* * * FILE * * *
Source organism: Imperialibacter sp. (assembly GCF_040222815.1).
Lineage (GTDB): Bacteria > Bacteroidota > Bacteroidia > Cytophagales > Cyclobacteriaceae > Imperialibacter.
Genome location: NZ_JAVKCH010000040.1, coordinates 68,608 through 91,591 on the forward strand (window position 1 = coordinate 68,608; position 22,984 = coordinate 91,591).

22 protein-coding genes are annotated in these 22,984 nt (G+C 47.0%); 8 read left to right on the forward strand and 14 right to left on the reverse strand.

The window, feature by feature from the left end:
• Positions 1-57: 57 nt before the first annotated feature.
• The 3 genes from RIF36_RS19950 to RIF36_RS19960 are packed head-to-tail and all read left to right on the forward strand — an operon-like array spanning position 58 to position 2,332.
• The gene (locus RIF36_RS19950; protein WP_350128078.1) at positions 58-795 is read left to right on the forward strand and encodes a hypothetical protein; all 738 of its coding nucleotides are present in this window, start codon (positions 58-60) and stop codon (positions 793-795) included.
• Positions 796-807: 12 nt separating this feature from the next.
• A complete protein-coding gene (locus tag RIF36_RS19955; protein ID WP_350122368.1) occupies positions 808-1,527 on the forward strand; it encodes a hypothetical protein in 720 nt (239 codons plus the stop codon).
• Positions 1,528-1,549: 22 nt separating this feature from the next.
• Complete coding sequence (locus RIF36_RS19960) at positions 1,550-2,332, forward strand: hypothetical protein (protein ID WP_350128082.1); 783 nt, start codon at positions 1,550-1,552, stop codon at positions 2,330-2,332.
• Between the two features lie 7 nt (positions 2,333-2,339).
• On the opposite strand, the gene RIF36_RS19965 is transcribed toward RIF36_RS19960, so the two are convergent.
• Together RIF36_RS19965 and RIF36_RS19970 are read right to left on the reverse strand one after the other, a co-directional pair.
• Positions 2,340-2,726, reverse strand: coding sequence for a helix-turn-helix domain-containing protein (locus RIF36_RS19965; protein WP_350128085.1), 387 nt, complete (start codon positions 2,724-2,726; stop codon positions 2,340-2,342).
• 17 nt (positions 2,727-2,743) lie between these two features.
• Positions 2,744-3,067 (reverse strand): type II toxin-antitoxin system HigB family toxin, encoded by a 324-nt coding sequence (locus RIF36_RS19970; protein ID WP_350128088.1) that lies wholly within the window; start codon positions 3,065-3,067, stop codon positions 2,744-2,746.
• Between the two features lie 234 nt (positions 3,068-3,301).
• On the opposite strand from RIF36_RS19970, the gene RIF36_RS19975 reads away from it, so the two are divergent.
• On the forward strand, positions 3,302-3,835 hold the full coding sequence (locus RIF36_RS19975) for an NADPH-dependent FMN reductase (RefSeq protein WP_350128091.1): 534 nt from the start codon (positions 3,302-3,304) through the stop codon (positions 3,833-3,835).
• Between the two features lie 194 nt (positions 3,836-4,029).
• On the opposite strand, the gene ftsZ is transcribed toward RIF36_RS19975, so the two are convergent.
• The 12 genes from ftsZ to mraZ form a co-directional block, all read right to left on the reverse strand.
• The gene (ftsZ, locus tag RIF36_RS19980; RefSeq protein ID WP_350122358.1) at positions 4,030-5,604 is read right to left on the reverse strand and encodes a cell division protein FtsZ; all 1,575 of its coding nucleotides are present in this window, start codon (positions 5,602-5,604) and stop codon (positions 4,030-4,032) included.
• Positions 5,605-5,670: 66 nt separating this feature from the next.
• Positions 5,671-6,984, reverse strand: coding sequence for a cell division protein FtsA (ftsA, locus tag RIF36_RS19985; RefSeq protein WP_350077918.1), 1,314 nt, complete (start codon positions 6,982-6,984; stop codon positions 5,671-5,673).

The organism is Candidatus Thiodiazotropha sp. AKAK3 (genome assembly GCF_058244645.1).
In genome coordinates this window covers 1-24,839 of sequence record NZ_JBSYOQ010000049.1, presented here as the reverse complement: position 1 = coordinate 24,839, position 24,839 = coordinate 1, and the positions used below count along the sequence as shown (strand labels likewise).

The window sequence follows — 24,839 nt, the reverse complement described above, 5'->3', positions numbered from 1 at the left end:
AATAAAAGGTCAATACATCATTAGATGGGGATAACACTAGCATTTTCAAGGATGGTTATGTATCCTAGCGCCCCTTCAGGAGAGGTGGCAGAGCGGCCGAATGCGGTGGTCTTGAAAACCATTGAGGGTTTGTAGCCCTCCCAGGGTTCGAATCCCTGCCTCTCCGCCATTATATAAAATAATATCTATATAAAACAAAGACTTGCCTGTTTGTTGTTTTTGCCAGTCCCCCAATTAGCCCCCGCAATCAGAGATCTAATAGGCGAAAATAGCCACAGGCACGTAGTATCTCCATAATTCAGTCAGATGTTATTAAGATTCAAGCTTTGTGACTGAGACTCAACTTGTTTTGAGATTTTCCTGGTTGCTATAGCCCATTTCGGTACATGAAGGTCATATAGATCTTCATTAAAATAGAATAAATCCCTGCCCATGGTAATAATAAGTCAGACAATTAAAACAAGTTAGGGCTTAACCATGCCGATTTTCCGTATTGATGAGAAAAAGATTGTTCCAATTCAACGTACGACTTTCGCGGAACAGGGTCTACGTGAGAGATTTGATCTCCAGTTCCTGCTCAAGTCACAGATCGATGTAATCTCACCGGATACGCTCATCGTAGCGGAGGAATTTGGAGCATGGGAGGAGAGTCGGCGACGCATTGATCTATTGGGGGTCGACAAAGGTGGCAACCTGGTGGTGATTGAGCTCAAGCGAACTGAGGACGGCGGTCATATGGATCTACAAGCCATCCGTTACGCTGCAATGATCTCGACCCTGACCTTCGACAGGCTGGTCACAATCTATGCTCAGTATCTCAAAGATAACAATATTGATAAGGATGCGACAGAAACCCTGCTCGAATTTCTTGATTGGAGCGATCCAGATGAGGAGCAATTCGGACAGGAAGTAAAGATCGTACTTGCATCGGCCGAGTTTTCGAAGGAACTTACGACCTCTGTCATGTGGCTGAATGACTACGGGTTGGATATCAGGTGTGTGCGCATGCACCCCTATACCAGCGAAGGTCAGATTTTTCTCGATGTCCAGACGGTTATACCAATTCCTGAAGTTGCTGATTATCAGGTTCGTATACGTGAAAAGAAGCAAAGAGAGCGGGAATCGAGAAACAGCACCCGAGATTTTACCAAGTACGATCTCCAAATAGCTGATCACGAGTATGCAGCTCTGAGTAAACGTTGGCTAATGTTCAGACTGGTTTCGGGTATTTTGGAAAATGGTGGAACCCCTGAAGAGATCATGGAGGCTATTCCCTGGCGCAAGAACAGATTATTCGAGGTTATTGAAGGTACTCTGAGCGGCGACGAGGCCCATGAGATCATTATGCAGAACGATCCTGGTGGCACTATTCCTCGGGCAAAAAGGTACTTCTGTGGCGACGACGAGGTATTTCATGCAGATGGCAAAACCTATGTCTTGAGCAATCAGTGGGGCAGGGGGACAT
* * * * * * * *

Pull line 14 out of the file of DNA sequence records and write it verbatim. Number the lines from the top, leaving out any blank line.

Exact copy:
• On the opposite strand, the gene RIF36_RS19965 is transcribed toward RIF36_RS19960, so the two are convergent.